• FRONTLINE CANCER:
Prostate cancer is the most common cancer in American men after skin cancer, with roughly 221,000 new cases each year. But while this number is high, the prognosis is pretty good: Virtually all men diagnosed with prostate cancer will survive five years or more if the disease is detected early enough.
Much of the credit for the low death rate goes to prostate-specific antigen (PSA) testing, which measures the level of a specific protein in the blood. PSA levels naturally rise with age, but higher levels can indicate the presence of cancer. In the 1980s, before the FDA approved PSA testing, the five-year survival rate for prostate cancer was 70 to 75 percent; now it’s 99 percent — a remarkable achievement.
A lot of things influence PSA level, many of them benign. There is no specific normal or abnormal level; much depends upon individual factors such as age and family history. Most men with an elevated PSA do not have prostate cancer, however, elevated PSA levels increase the chance of prostate cancer. Therefore, a high PSA level may prompt another PSA test to confirm, a physical exam and, perhaps, a prostate biopsy.
Prostate biopsies involve collecting multiple samples of prostate tissue using hollow needles inserted into the walnut-sized gland located just below the urinary bladder. The tissue is then microscopically examined for the presence of cancerous cells. The biopsy is typically directed by a transrectal ultrasound, performed under local anesthesia and takes about 10-15 minutes. There are some risks, which include pain, bleeding and, rarely, serious infections.
If a biopsy is deemed necessary, it obviously should be as efficacious as possible. Moores Cancer Center oncologists have significantly improved that prospect with the local debut of a new approach that melds ultrasound with magnetic resonance imaging (MRI) to create a three-dimensional map of the prostate, allowing physicians to view growths previously undetectable. As a result, biopsy needles can be more accurately targeted to sample places where cancer cells are believed to reside, resulting in fewer false-positives and earlier diagnoses.
The technique is being pioneered here by Christopher Kane, M.D., chair of the Department of Urology in the UC San Diego School of Medicine, and colleagues Karim Kader, M.D., Ph.D., and J. Kellogg Parsons, M.D., M.H.S. in collaboration with Department of Radiology colleagues.
Moores researchers are also advancing another new imaging technique that improves upon current prostate imaging — and may have significant implications for how patients with prostate cancer are ultimately treated.
The current standard of care for prostate imaging is an MRI using an intravenous contrast agent to highlight blood flow. Prostate MRIs is currently the standard of care for imaging patients with prior negative biopsies, but a continuing concern and for following men with low-aggression cancer to ensure a more aggressive cancer hasn’t been missed. Growing cancer cells typically require greater blood flow than surrounding healthy tissues so it’s hoped an MRI will note any differences that reveal the shape and nature of any tumor present.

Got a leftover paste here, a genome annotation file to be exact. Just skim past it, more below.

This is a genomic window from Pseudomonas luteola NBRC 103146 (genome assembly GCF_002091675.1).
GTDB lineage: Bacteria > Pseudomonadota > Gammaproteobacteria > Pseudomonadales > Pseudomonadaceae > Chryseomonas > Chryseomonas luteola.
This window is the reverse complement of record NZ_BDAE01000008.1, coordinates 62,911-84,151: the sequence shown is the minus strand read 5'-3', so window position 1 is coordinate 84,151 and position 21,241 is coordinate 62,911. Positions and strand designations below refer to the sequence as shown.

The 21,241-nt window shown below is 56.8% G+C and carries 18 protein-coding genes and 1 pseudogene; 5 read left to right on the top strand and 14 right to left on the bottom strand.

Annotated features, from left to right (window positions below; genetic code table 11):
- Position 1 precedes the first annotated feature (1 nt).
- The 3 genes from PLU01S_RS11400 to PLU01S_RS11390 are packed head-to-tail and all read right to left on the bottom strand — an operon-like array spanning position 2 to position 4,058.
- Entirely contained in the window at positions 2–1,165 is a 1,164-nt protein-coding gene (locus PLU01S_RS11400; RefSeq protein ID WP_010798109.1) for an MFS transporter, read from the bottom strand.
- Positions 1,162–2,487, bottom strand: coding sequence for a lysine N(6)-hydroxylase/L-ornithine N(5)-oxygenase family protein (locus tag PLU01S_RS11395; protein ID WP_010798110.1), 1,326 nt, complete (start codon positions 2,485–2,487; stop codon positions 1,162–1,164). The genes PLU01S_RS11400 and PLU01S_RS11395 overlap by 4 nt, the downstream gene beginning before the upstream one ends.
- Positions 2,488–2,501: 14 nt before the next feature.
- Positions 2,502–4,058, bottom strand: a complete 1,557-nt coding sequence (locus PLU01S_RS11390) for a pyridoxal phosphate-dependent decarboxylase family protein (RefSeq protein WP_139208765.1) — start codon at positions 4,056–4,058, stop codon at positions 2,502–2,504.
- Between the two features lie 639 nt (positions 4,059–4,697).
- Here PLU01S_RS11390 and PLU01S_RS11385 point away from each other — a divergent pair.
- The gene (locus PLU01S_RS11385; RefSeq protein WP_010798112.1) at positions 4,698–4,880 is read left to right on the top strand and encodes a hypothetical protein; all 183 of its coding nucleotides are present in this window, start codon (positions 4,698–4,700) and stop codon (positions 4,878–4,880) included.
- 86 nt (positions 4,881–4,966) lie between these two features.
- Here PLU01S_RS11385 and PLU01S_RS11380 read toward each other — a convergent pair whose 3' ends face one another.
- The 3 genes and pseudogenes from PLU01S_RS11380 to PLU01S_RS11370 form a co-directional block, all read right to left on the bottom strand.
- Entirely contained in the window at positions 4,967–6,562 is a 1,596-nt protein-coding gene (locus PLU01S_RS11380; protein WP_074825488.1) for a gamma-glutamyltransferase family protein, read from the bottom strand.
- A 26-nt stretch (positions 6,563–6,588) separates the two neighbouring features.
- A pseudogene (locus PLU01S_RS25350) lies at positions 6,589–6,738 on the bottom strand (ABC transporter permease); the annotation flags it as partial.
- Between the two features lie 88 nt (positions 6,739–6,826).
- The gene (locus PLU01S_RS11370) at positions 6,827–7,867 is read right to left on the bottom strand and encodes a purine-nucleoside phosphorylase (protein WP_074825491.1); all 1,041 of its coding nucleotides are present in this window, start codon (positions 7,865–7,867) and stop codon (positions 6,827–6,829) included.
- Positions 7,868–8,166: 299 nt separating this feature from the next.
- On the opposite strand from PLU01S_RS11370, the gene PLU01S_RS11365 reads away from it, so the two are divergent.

But many tumors do not differ significantly from surrounding tissues, making it easier to avoid MRI detection. An imaging technique, described by a team of UCSD researchers in papers published earlier this year, builds upon an approach used to characterize brain tumors. Called restriction spectrum imaging-MRI (RSI-MRI), it measures diffusion of water in prostate tissues. The technique was co-developed by UCSD radiology faculty members Anders Dale, Ph.D., and Nathan White, Ph.D., and translated into clinical practice for the detection of prostate cancer by David Karow, M.D., Ph.D.
Cancer tissues are denser than healthy tissues and typically limit the amount and mobility of water within and around them. RSI-MRI, which corrects for magnetic field distortions found in ordinary diffusion MRIs, more accurately plots a tumor’s location and provides a more precise delineation of its extent. The latter is particularly important because it helps physicians better determine the course of treatment.
RSI-MRI is also quantitative and correlates with the Gleason tumor grade, a system that assesses the stage of a tumor and helps guide therapy. A lower RSI signal may suggest an indolent tumor that can be actively monitored rather than aggressively treated. A higher RSI signal may indicate aggressive disease that can be treated curatively with surgery or radiation therapy. This latest advance brings medicine a little closer to being able to predict tumor aggressiveness — and thus treatment — without resorting to invasive procedures or unnecessary or overly aggressive treatment.
RSI-MRI is now used clinically on all prostate MRI exams at UCSD Health — the only local health system to offer it. “RSI is very new, in the last one-and-a-half years for prostate,” said Karow, who leads the prostate imaging program. “RSI-MRI improves tumor visualization and is predictive of tumor grade and will likely expand to other institutions across the U.S. in the next few years. “
Under the direction of Drs. Kane, Parsons, Karow and their extraordinarily talented colleagues, prostate cancer has long been a major research interest at Moores, with studies in recent years looking at links to diet, statins (men taking the cholesterol-lowering drug may be less likely to experience prostate cancer recurrence after treatment), new chemotherapies and immunotherapies, and how to keep prostate cancer from metastasizing to bone, which dramatically worsens a patient’s prospects.
— Scott M. Lippman, M.D., is director of UC San Diego Moores Cancer Center. His column on medical advances from the front lines of cancer research and care appears in the La Jolla Light the fourth Thursday of each month. You can reach Dr. Lippman at firstname.lastname@example.org